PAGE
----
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January Read

To start off 2021 in reading, I actually didn't start with a new read. I am continuing two reads from last year, which are taking me some time to read for different reasons: one is over 600 pages long, and the other is just dragging on. So, since I knew I wouldn't finish either before the month was over, I picked up a read I bought the other day - under 250 pages - Neil Gaiman's The Ocean at the End of the Lane.

I love Neil Gaiman's style. He just has such a distinct way of writing that I find creative and fun. After reading American Gods, I knew I had to read more of his work. This book is quite different. It's about a man who comes back to his childhood home and starts to remember the peculiar and strange things that occurred back when he was a boy.

The Ocean at the End of the Lane

The Ocean at the End of the Lane by Neil Gaiman

The Good

Because this is a book largely based on flashback, Gaiman's writing of memory is so clean. Some things that do happen make me question if it really did happen, but again, that's the cool thing about writing with a focus on memory. (And also, it is Neil Gaiman - so expect the bizarre to be a normal part of our world.)

The perspective from a child was done really well, too. It wasn't too whiny or victim based, it was just a solid depiction. There were so many observances of the little things that we notice as children that we don't appreciate as much when adults.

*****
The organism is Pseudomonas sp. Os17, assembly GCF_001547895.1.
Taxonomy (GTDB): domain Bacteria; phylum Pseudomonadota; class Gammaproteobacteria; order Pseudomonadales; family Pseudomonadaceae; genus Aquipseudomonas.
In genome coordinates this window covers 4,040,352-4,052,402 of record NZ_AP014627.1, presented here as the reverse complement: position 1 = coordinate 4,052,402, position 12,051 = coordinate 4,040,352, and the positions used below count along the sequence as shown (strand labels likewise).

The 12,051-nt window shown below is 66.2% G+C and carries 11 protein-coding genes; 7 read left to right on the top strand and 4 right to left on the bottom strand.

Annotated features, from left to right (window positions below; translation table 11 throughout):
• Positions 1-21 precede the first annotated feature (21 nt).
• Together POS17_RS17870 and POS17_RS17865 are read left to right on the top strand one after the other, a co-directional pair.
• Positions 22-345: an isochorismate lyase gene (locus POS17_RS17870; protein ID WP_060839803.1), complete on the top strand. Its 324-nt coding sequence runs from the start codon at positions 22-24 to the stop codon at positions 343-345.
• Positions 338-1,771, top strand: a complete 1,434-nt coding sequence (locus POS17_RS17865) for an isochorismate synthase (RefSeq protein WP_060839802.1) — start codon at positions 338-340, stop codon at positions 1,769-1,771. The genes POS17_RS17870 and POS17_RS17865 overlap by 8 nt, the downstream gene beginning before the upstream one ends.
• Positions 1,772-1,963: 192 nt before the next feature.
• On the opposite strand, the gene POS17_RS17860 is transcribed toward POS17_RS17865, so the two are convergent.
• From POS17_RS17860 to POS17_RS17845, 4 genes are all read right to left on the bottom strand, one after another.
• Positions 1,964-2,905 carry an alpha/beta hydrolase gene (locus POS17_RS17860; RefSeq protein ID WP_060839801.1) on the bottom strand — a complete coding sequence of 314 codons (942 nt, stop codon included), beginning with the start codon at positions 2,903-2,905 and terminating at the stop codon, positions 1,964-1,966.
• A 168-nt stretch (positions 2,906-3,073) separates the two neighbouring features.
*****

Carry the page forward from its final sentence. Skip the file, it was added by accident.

This book was also super easy to read and fast paced. No need to think too much or even rely too much on imagination. Gaiman's descriptions were very robust and clear, which I appreciate in making the reading experience easy for me.

The Bad

While I enjoyed this book, I didn't find it particularly exciting or moving or anything. I really just read it for the writing more than anything. I don't know how I feel about books whose target audience is adults with kids as the main characters. It sort of feels like sometimes there's a message to adults saying how they need to be more childlike, which I sometimes feel is pushed a bit too much in our faces.

Neil Gaiman doesn't steer away from explicit scenes in his other work, and what I liked about this one is that it was tame, though it had its own subtle explicities. There was a scene where our main character remembered seeing two adults engaging in intercourse, as well as seeing a naked character. So I don't know how necessary portraying these benefitted the story. Though, again, this is supposed to be an adult read, so maybe it doesn't really matter that much.

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